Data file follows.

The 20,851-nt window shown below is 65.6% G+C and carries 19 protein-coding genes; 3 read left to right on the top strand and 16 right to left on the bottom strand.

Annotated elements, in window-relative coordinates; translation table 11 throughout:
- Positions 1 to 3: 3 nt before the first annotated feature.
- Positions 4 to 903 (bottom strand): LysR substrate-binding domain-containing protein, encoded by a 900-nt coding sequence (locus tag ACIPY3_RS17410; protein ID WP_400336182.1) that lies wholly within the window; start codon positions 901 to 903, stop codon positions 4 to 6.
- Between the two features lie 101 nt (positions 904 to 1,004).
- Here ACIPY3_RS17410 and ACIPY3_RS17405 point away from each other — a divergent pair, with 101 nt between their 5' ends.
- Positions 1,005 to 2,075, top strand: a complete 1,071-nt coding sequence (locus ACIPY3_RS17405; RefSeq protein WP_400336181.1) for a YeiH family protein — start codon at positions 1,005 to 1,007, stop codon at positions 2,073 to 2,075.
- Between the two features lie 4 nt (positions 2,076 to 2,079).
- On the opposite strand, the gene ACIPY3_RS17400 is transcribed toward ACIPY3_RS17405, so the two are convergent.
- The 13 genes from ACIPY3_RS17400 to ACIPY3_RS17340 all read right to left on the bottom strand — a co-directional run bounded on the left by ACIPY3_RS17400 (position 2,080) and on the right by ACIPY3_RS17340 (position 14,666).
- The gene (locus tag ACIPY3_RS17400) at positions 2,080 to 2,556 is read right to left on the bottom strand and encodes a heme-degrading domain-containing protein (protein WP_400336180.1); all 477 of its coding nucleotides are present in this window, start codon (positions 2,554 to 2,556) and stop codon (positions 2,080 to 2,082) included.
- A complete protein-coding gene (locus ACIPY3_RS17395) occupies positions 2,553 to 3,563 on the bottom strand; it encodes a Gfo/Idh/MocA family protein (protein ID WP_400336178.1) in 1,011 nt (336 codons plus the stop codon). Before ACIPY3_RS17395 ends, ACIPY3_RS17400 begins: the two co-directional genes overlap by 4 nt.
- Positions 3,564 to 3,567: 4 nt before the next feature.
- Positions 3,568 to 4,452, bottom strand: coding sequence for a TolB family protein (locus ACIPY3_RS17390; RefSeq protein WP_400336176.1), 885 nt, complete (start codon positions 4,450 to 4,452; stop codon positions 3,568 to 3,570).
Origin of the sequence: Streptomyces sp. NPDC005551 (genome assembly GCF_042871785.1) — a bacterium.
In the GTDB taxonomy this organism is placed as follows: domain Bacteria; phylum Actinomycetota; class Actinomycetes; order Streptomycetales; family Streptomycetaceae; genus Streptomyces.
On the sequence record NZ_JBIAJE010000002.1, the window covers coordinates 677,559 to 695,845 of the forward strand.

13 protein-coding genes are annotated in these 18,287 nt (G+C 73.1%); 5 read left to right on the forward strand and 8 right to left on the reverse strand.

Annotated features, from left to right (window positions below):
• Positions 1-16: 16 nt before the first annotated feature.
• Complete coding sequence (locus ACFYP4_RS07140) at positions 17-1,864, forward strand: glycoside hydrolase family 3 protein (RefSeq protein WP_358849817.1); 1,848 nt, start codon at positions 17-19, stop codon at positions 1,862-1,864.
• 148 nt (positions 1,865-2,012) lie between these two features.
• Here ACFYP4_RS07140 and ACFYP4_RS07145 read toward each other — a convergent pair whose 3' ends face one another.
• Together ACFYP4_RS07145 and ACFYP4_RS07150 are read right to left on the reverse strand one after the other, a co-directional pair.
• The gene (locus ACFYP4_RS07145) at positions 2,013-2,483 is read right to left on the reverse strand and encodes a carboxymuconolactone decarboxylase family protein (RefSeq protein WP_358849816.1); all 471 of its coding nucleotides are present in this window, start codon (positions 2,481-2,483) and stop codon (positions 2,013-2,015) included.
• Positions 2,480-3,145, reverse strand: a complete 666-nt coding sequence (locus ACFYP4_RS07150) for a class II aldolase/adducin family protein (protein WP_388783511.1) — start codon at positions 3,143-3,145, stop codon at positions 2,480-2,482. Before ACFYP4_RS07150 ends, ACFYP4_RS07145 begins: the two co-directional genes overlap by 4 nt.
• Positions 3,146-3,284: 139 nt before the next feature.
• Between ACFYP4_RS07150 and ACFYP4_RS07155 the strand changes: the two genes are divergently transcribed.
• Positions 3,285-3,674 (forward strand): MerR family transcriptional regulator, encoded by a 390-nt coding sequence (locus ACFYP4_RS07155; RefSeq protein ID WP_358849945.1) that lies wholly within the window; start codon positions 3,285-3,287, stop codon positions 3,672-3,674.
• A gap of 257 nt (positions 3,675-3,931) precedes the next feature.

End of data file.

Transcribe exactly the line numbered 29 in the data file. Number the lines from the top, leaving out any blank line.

• Positions 3,285-3,674 (forward strand): MerR family transcriptional regulator, encoded by a 390-nt coding sequence (locus ACFYP4_RS07155; RefSeq protein ID WP_358849945.1) that lies wholly within the window; start codon positions 3,285-3,287, stop codon positions 3,672-3,674.